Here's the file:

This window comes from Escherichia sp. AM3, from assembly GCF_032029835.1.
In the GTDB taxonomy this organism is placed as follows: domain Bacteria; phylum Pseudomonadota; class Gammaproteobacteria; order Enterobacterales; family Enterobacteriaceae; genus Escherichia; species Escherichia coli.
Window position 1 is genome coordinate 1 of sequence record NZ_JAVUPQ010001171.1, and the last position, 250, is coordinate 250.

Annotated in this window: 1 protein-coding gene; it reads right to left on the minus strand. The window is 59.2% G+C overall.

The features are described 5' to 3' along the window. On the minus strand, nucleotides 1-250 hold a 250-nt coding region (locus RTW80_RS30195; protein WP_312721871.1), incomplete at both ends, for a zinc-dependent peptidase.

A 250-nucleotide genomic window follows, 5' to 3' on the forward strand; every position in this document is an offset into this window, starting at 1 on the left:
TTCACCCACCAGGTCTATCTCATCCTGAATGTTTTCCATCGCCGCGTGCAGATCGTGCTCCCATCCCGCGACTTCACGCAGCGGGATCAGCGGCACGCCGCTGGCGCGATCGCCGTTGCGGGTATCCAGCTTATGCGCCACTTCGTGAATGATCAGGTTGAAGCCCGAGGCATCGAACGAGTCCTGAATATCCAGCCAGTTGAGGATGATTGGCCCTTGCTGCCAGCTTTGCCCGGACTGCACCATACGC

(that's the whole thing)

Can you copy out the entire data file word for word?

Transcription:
This window comes from Escherichia sp. AM3, from assembly GCF_032029835.1.
In the GTDB taxonomy this organism is placed as follows: domain Bacteria; phylum Pseudomonadota; class Gammaproteobacteria; order Enterobacterales; family Enterobacteriaceae; genus Escherichia; species Escherichia coli.
Window position 1 is genome coordinate 1 of sequence record NZ_JAVUPQ010001171.1, and the last position, 250, is coordinate 250.

Annotated in this window: 1 protein-coding gene; it reads right to left on the minus strand. The window is 59.2% G+C overall.

The features are described 5' to 3' along the window. On the minus strand, nucleotides 1-250 hold a 250-nt coding region (locus RTW80_RS30195; protein WP_312721871.1), incomplete at both ends, for a zinc-dependent peptidase.

A 250-nucleotide genomic window follows, 5' to 3' on the forward strand; every position in this document is an offset into this window, starting at 1 on the left:
TTCACCCACCAGGTCTATCTCATCCTGAATGTTTTCCATCGCCGCGTGCAGATCGTGCTCCCATCCCGCGACTTCACGCAGCGGGATCAGCGGCACGCCGCTGGCGCGATCGCCGTTGCGGGTATCCAGCTTATGCGCCACTTCGTGAATGATCAGGTTGAAGCCCGAGGCATCGAACGAGTCCTGAATATCCAGCCAGTTGAGGATGATTGGCCCTTGCTGCCAGCTTTGCCCGGACTGCACCATACGC